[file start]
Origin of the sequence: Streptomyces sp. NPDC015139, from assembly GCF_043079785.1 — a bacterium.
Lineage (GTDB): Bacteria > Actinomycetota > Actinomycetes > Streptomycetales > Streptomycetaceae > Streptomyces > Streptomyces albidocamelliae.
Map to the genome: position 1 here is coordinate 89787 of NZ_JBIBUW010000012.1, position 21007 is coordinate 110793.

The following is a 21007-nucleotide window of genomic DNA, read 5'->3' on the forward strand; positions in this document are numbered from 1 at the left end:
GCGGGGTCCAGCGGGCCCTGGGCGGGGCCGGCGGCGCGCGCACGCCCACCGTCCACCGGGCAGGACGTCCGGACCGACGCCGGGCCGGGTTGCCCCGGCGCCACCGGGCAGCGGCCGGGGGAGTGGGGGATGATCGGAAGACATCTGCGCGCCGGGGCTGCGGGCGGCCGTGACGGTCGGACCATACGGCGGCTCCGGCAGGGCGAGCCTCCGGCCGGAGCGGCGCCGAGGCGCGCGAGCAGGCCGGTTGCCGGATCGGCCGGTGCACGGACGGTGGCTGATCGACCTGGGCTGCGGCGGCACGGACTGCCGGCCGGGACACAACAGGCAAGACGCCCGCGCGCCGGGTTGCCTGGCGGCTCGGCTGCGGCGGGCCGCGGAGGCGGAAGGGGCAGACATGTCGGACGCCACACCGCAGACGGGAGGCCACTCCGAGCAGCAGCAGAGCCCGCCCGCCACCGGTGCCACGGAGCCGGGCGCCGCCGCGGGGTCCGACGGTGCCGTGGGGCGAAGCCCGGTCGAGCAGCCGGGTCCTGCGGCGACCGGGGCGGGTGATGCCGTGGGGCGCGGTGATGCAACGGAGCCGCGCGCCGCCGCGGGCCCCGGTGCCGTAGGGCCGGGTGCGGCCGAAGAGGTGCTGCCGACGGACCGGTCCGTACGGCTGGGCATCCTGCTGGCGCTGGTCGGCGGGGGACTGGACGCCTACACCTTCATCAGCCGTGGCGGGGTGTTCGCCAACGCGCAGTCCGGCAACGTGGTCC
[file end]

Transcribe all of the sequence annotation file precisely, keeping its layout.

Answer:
Origin of the sequence: Streptomyces sp. NPDC015139, from assembly GCF_043079785.1 — a bacterium.
Lineage (GTDB): Bacteria > Actinomycetota > Actinomycetes > Streptomycetales > Streptomycetaceae > Streptomyces > Streptomyces albidocamelliae.
Map to the genome: position 1 here is coordinate 89787 of NZ_JBIBUW010000012.1, position 21007 is coordinate 110793.

The following is a 21007-nucleotide window of genomic DNA, read 5'->3' on the forward strand; positions in this document are numbered from 1 at the left end:
GCGGGGTCCAGCGGGCCCTGGGCGGGGCCGGCGGCGCGCGCACGCCCACCGTCCACCGGGCAGGACGTCCGGACCGACGCCGGGCCGGGTTGCCCCGGCGCCACCGGGCAGCGGCCGGGGGAGTGGGGGATGATCGGAAGACATCTGCGCGCCGGGGCTGCGGGCGGCCGTGACGGTCGGACCATACGGCGGCTCCGGCAGGGCGAGCCTCCGGCCGGAGCGGCGCCGAGGCGCGCGAGCAGGCCGGTTGCCGGATCGGCCGGTGCACGGACGGTGGCTGATCGACCTGGGCTGCGGCGGCACGGACTGCCGGCCGGGACACAACAGGCAAGACGCCCGCGCGCCGGGTTGCCTGGCGGCTCGGCTGCGGCGGGCCGCGGAGGCGGAAGGGGCAGACATGTCGGACGCCACACCGCAGACGGGAGGCCACTCCGAGCAGCAGCAGAGCCCGCCCGCCACCGGTGCCACGGAGCCGGGCGCCGCCGCGGGGTCCGACGGTGCCGTGGGGCGAAGCCCGGTCGAGCAGCCGGGTCCTGCGGCGACCGGGGCGGGTGATGCCGTGGGGCGCGGTGATGCAACGGAGCCGCGCGCCGCCGCGGGCCCCGGTGCCGTAGGGCCGGGTGCGGCCGAAGAGGTGCTGCCGACGGACCGGTCCGTACGGCTGGGCATCCTGCTGGCGCTGGTCGGCGGGGGACTGGACGCCTACACCTTCATCAGCCGTGGCGGGGTGTTCGCCAACGCGCAGTCCGGCAACGTGGTCC